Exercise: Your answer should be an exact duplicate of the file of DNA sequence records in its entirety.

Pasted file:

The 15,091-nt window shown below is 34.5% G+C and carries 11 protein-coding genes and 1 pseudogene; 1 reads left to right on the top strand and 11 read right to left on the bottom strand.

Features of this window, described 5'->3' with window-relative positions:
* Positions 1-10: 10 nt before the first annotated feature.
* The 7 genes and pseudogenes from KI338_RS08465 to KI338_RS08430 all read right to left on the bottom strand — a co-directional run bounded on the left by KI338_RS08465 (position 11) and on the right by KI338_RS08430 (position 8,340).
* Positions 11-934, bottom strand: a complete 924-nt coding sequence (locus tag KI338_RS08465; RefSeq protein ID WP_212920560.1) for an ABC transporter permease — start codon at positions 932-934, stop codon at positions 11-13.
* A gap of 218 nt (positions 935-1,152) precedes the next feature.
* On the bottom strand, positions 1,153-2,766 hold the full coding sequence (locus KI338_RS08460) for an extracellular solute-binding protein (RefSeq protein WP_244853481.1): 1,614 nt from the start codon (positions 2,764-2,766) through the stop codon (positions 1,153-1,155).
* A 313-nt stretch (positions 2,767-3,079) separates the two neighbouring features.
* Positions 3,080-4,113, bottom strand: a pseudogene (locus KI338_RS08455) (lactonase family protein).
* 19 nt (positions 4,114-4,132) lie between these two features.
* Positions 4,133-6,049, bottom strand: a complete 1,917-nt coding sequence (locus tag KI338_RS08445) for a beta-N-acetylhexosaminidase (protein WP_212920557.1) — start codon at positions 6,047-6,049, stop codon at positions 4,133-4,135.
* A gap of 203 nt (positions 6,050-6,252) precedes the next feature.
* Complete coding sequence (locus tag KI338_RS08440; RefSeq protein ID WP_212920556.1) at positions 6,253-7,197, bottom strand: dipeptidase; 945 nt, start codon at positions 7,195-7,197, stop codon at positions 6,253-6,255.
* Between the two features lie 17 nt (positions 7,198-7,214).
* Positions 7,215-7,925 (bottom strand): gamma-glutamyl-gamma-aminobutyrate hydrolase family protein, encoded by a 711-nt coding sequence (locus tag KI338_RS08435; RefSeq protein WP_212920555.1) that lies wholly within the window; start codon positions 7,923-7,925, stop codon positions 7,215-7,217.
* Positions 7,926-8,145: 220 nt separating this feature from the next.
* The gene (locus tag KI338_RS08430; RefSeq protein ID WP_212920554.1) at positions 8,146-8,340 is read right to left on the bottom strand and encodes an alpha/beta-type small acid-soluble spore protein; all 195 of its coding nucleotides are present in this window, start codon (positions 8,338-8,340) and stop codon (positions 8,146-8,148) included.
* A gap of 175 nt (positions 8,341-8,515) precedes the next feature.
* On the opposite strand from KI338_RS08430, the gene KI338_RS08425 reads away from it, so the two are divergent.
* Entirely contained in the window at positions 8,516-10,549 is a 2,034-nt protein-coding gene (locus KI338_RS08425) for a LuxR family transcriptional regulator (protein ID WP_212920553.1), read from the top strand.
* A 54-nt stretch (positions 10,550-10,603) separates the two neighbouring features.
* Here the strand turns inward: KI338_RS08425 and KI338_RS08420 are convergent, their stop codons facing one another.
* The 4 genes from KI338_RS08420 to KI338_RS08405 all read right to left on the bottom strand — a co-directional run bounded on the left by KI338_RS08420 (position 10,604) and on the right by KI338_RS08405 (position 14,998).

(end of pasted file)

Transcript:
The 15,091-nt window shown below is 34.5% G+C and carries 11 protein-coding genes and 1 pseudogene; 1 reads left to right on the top strand and 11 read right to left on the bottom strand.

Features of this window, described 5'->3' with window-relative positions:
* Positions 1-10: 10 nt before the first annotated feature.
* The 7 genes and pseudogenes from KI338_RS08465 to KI338_RS08430 all read right to left on the bottom strand — a co-directional run bounded on the left by KI338_RS08465 (position 11) and on the right by KI338_RS08430 (position 8,340).
* Positions 11-934, bottom strand: a complete 924-nt coding sequence (locus tag KI338_RS08465; RefSeq protein ID WP_212920560.1) for an ABC transporter permease — start codon at positions 932-934, stop codon at positions 11-13.
* A gap of 218 nt (positions 935-1,152) precedes the next feature.
* On the bottom strand, positions 1,153-2,766 hold the full coding sequence (locus KI338_RS08460) for an extracellular solute-binding protein (RefSeq protein WP_244853481.1): 1,614 nt from the start codon (positions 2,764-2,766) through the stop codon (positions 1,153-1,155).
* A 313-nt stretch (positions 2,767-3,079) separates the two neighbouring features.
* Positions 3,080-4,113, bottom strand: a pseudogene (locus KI338_RS08455) (lactonase family protein).
* 19 nt (positions 4,114-4,132) lie between these two features.
* Positions 4,133-6,049, bottom strand: a complete 1,917-nt coding sequence (locus tag KI338_RS08445) for a beta-N-acetylhexosaminidase (protein WP_212920557.1) — start codon at positions 6,047-6,049, stop codon at positions 4,133-4,135.
* A gap of 203 nt (positions 6,050-6,252) precedes the next feature.
* Complete coding sequence (locus tag KI338_RS08440; RefSeq protein ID WP_212920556.1) at positions 6,253-7,197, bottom strand: dipeptidase; 945 nt, start codon at positions 7,195-7,197, stop codon at positions 6,253-6,255.
* Between the two features lie 17 nt (positions 7,198-7,214).
* Positions 7,215-7,925 (bottom strand): gamma-glutamyl-gamma-aminobutyrate hydrolase family protein, encoded by a 711-nt coding sequence (locus tag KI338_RS08435; RefSeq protein WP_212920555.1) that lies wholly within the window; start codon positions 7,923-7,925, stop codon positions 7,215-7,217.
* Positions 7,926-8,145: 220 nt separating this feature from the next.
* The gene (locus tag KI338_RS08430; RefSeq protein ID WP_212920554.1) at positions 8,146-8,340 is read right to left on the bottom strand and encodes an alpha/beta-type small acid-soluble spore protein; all 195 of its coding nucleotides are present in this window, start codon (positions 8,338-8,340) and stop codon (positions 8,146-8,148) included.
* A gap of 175 nt (positions 8,341-8,515) precedes the next feature.
* On the opposite strand from KI338_RS08430, the gene KI338_RS08425 reads away from it, so the two are divergent.
* Entirely contained in the window at positions 8,516-10,549 is a 2,034-nt protein-coding gene (locus KI338_RS08425) for a LuxR family transcriptional regulator (protein ID WP_212920553.1), read from the top strand.
* A 54-nt stretch (positions 10,550-10,603) separates the two neighbouring features.
* Here the strand turns inward: KI338_RS08425 and KI338_RS08420 are convergent, their stop codons facing one another.
* The 4 genes from KI338_RS08420 to KI338_RS08405 all read right to left on the bottom strand — a co-directional run bounded on the left by KI338_RS08420 (position 10,604) and on the right by KI338_RS08405 (position 14,998).